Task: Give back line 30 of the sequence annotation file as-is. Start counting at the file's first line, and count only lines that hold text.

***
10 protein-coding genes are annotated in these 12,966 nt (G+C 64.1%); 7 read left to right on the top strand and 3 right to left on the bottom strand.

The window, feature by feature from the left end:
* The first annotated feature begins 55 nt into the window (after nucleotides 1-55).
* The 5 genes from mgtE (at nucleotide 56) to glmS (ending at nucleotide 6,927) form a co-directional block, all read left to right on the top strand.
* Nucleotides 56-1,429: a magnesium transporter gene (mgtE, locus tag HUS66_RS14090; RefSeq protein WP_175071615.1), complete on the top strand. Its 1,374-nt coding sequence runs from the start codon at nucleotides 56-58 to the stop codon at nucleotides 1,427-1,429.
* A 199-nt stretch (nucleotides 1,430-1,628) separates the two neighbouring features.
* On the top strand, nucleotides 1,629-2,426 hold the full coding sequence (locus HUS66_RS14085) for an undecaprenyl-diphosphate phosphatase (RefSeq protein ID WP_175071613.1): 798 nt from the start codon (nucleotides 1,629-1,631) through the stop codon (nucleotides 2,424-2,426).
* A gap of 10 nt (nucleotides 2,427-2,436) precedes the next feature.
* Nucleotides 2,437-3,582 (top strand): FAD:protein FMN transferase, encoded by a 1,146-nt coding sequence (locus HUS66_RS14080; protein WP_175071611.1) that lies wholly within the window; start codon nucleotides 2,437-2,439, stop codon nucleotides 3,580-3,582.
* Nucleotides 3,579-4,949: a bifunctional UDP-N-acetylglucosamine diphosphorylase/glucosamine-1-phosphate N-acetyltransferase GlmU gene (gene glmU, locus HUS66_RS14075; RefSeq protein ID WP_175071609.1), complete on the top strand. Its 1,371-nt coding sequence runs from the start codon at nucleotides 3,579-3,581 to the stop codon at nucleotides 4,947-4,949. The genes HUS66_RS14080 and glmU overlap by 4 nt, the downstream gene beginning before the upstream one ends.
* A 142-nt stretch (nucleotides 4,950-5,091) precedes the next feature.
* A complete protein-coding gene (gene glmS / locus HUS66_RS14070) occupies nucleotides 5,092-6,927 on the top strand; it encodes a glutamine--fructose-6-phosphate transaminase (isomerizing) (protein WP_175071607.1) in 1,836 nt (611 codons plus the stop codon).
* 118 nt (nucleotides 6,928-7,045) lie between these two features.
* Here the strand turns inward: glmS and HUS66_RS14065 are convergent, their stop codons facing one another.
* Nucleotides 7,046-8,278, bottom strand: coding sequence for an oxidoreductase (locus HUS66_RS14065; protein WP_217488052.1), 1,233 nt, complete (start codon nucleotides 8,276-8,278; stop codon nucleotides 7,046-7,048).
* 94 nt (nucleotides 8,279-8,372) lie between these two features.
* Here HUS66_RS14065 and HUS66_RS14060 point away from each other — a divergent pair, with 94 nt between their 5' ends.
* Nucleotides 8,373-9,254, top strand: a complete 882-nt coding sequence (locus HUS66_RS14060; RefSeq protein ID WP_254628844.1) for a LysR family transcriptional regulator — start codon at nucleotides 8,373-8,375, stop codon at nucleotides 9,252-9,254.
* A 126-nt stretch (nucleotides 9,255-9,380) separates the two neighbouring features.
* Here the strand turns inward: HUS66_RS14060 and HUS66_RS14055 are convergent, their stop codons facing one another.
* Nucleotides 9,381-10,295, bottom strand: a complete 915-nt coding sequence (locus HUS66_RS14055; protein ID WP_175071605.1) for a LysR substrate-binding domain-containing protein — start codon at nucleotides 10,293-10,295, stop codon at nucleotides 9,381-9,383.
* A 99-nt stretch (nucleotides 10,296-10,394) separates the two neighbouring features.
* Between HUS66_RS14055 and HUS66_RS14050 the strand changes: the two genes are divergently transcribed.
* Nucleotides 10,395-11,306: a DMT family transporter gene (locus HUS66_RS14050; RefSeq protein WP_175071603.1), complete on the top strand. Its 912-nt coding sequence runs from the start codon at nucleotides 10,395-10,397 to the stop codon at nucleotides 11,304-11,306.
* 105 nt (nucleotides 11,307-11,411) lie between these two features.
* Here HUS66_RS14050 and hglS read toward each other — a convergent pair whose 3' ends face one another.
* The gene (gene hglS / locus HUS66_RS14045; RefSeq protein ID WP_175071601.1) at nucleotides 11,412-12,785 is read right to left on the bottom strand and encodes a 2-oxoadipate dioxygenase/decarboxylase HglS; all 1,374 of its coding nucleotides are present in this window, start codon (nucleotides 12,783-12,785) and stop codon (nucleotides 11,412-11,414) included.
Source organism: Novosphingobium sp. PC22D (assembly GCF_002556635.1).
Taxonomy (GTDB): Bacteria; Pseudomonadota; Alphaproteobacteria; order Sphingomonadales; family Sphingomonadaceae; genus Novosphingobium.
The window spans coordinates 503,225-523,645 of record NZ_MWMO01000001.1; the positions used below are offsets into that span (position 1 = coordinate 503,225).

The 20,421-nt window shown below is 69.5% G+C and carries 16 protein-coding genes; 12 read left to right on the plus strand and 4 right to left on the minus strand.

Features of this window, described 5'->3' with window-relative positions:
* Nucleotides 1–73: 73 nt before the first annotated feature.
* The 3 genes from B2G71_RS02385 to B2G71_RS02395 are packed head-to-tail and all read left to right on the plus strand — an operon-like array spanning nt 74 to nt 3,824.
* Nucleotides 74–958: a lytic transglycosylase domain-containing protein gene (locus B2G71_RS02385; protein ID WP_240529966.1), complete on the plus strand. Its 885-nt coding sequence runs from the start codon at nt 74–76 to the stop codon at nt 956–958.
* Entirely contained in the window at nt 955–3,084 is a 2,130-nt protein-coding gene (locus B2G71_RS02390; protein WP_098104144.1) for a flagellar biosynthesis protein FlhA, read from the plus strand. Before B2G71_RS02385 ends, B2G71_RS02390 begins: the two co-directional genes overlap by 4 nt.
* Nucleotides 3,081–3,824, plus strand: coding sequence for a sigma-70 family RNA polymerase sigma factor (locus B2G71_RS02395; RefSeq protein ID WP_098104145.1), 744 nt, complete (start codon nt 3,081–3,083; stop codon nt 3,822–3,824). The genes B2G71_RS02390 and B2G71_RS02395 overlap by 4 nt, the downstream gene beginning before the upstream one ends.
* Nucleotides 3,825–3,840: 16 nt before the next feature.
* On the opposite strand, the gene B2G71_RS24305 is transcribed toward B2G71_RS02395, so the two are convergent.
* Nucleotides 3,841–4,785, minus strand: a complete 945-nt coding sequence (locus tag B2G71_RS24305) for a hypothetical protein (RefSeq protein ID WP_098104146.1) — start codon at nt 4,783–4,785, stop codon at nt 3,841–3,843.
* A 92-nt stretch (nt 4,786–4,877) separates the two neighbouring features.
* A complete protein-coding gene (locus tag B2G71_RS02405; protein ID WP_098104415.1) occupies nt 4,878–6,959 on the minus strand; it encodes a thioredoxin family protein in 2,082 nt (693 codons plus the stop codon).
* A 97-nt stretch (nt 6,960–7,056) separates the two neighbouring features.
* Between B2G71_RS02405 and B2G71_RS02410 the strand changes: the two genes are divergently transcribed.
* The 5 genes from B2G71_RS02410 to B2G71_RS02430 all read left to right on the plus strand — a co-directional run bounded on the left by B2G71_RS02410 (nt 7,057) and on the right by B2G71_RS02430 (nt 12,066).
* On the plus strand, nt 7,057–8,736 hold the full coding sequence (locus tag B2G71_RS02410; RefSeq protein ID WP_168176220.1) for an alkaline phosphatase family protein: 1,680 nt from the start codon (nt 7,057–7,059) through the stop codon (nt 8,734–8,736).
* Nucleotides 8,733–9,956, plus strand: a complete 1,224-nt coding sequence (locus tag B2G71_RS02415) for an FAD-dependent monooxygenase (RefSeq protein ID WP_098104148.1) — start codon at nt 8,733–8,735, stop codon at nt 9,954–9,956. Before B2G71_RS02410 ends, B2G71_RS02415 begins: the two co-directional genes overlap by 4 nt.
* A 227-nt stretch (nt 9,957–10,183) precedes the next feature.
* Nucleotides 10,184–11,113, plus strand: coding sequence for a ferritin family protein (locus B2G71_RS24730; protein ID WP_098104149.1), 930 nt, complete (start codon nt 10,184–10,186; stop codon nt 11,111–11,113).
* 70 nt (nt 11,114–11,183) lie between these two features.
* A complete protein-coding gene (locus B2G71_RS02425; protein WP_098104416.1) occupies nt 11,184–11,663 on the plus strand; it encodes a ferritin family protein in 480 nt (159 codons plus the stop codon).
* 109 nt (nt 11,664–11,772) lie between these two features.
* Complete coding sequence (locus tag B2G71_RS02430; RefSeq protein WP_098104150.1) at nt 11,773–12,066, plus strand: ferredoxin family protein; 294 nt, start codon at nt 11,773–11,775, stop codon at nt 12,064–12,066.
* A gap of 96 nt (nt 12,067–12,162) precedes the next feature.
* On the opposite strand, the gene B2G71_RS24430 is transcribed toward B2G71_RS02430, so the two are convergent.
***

The window spans coordinates 503,225-523,645 of record NZ_MWMO01000001.1; the positions used below are offsets into that span (position 1 = coordinate 503,225).